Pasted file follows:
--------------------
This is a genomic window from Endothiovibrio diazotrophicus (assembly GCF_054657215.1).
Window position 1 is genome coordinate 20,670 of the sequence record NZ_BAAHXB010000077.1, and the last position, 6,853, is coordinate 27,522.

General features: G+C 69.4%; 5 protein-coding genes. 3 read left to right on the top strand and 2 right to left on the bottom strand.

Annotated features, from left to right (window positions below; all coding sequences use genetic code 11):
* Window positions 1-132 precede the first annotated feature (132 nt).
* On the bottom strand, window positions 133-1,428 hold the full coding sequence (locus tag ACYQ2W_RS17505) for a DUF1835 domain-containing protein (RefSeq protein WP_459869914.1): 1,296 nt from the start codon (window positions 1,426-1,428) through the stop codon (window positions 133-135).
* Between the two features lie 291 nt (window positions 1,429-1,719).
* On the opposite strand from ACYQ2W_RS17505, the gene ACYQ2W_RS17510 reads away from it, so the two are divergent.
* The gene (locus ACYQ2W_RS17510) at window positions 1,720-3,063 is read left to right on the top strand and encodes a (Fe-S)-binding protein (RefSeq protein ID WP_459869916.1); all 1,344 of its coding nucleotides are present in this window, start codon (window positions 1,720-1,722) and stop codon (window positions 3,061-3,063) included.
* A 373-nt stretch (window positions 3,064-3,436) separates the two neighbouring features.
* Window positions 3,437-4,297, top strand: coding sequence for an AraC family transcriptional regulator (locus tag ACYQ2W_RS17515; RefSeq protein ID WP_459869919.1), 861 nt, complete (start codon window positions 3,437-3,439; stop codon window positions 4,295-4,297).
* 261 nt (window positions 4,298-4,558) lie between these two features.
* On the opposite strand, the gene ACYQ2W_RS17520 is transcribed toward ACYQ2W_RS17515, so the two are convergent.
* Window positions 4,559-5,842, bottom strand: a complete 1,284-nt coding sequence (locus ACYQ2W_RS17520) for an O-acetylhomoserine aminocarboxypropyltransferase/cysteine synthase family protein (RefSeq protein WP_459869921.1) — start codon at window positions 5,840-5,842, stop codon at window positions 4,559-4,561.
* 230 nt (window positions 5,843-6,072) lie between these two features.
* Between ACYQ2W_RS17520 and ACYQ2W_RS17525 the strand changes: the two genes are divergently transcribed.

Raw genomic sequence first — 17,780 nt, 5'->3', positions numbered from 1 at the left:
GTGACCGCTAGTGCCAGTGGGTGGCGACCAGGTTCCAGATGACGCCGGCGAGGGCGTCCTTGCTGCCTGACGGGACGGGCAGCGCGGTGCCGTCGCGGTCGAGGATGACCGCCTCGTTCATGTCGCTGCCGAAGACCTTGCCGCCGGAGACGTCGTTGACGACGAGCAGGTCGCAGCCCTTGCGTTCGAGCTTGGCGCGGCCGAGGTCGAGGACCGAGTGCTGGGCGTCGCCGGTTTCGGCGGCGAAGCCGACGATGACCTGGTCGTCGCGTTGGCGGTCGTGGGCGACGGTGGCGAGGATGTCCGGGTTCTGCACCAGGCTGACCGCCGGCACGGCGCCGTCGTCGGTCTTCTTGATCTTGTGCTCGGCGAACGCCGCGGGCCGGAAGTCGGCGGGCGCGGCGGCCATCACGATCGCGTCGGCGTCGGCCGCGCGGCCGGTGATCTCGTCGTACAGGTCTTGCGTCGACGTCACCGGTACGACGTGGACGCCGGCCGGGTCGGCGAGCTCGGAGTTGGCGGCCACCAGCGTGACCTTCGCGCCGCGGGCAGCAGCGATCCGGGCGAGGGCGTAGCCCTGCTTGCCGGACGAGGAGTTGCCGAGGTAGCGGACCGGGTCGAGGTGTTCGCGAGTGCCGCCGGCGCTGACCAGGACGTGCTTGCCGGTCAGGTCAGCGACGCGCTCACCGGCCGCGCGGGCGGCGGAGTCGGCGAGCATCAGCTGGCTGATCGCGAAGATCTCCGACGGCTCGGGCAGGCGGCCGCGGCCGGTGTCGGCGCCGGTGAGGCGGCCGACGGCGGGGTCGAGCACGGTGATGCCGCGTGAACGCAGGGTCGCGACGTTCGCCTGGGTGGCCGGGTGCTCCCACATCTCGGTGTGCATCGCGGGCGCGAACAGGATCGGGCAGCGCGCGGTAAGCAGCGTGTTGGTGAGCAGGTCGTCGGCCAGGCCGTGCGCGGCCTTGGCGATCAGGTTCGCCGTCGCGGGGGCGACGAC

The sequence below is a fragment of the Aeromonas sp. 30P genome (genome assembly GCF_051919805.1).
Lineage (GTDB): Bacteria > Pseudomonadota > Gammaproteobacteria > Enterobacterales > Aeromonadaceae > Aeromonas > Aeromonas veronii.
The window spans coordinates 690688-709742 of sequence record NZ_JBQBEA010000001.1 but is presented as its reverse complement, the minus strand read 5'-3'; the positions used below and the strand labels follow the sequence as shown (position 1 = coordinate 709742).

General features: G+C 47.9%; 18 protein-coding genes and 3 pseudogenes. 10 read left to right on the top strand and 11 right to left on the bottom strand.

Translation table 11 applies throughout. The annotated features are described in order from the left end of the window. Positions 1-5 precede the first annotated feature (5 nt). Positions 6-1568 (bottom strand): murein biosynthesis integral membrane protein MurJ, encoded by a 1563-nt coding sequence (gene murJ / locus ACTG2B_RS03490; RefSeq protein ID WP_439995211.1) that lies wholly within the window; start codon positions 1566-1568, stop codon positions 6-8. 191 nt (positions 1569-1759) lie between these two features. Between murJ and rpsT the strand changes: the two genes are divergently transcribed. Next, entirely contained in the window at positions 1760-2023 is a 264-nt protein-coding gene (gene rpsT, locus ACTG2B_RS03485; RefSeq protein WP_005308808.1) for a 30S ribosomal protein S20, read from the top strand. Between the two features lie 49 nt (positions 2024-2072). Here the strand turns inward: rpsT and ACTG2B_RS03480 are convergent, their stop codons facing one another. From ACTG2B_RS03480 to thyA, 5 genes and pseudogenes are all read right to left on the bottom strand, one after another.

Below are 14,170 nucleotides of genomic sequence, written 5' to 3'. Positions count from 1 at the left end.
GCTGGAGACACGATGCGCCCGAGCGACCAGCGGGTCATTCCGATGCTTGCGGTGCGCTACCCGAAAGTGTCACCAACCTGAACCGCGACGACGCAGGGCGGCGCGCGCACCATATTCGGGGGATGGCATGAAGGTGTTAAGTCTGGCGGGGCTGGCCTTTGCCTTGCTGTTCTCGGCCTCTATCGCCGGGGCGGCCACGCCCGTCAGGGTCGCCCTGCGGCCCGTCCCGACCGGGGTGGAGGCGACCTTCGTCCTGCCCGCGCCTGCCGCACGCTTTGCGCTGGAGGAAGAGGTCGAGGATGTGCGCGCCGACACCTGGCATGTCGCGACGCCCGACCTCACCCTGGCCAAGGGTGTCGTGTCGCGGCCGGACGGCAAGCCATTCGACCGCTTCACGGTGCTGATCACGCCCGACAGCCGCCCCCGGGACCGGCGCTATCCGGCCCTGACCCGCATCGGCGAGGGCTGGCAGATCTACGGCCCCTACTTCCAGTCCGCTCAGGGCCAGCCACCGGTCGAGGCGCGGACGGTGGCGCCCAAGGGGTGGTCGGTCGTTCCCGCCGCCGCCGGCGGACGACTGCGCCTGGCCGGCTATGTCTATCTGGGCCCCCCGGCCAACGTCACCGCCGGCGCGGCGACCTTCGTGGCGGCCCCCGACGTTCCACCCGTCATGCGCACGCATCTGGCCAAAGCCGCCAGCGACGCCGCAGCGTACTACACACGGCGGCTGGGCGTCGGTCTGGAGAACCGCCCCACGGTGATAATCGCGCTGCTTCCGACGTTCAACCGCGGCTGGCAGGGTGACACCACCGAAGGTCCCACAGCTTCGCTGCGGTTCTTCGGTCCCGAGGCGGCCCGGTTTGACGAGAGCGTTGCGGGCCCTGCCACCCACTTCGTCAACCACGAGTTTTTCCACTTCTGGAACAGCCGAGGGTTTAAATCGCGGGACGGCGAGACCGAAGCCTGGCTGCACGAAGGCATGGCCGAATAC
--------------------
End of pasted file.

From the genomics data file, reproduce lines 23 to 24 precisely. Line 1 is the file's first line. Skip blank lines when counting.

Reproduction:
Translation table 11 applies throughout. The annotated features are described in order from the left end of the window. Positions 1-5 precede the first annotated feature (5 nt). Positions 6-1568 (bottom strand): murein biosynthesis integral membrane protein MurJ, encoded by a 1563-nt coding sequence (gene murJ / locus ACTG2B_RS03490; RefSeq protein ID WP_439995211.1) that lies wholly within the window; start codon positions 1566-1568, stop codon positions 6-8. 191 nt (positions 1569-1759) lie between these two features. Between murJ and rpsT the strand changes: the two genes are divergently transcribed. Next, entirely contained in the window at positions 1760-2023 is a 264-nt protein-coding gene (gene rpsT, locus ACTG2B_RS03485; RefSeq protein WP_005308808.1) for a 30S ribosomal protein S20, read from the top strand. Between the two features lie 49 nt (positions 2024-2072). Here the strand turns inward: rpsT and ACTG2B_RS03480 are convergent, their stop codons facing one another. From ACTG2B_RS03480 to thyA, 5 genes and pseudogenes are all read right to left on the bottom strand, one after another.

Below are 14,170 nucleotides of genomic sequence, written 5' to 3'. Positions count from 1 at the left end.